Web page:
This week, Dylan and the young chap pictured above imagined a grocery store with an airport style moving sidewalk or escalator that brings you through each section of the store. There was some debate about whether or not this was an “invention” or an “innovation.” We settled on it being an innovation, but feel free to weigh in by leaving a comment below.
Some other fun work this week was one child’s work with the Parts of a Bird and Parts of a Fish material. This material is attractive to the children’s natural, intrinsic interest in animals, and allows them to further practice pencil control while recreating the images and colouring them, teaches them some basic biological nomenlature, and is a part of their language/writing education as they label the different parts, which they also have to read.
Another big part of Casa language and literacy education is the Montessori Moveable Alphabet material. Above, you can see two uses of the material. In one instance, the children identify images on cards and use the Moveable Alphabet to construct the nouns represented on the cards. Remember, Montessori teaches the phonetic sounds of the alphabet first, so children learn that joining together symbols that represent sounds is the process behind learning to read and write. In the other picture, Laura is working with two boys and the Moveable Alphabet to see how many words they can construct using the letters laid out on the mat.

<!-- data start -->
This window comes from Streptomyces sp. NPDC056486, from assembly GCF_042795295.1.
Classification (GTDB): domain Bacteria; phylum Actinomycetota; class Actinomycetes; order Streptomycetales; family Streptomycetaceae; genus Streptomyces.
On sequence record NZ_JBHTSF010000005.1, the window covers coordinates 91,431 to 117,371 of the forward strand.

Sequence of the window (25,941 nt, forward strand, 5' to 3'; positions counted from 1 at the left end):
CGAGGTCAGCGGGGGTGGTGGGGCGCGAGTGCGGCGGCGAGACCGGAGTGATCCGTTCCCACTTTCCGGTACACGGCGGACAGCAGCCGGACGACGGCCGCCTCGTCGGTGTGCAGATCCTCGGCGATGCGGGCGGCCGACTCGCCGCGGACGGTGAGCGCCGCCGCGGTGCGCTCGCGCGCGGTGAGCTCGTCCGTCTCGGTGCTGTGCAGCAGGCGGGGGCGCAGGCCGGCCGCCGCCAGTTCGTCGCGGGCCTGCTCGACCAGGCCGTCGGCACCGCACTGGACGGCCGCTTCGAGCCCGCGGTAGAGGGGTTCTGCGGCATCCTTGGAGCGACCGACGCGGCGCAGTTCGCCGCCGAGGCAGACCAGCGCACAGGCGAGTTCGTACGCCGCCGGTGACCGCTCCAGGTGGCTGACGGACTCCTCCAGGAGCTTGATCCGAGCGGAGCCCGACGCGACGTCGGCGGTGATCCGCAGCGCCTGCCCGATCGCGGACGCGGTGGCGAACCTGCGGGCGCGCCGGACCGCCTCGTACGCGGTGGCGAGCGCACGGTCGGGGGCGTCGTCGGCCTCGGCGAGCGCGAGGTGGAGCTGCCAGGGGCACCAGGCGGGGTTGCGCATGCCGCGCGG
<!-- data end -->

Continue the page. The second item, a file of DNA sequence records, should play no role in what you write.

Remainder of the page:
We have also been continuing to take advantage of the opportunity to get outside into our outdoor Montessori environment. Not only are we still working on getting it back into shape after winter — watering and such — we can now also bring some of our work and materials outside to enjoy the beautiful weather and offer a little diversity to our learning spaces.
As the rains came this week, we also took advantage of the great gym at DVMS to enjoy a great game of multi-ball, multi-goalie, indoor soccer. Exercise and physical activity is essential to children’s learning and development. A good bout of running and sweating allows children to experience greater degrees of concentration when they move back into more academic-type activities.
As we move to the end of the year, we also make time to do some assessment in order to determine what skills and activities the children have mastered and which need a little more work. As you know, there are no tests or grades in Montessori, and Dylan assesses the children by having them engage in various challenges — fun, group games that allow children to demonstrate what they know and what they can do without realizing that they are being assessed. Keeping education stress- and anxiety-free for children is such an important part of ensuring children develop and maintain a lifelong love of learning.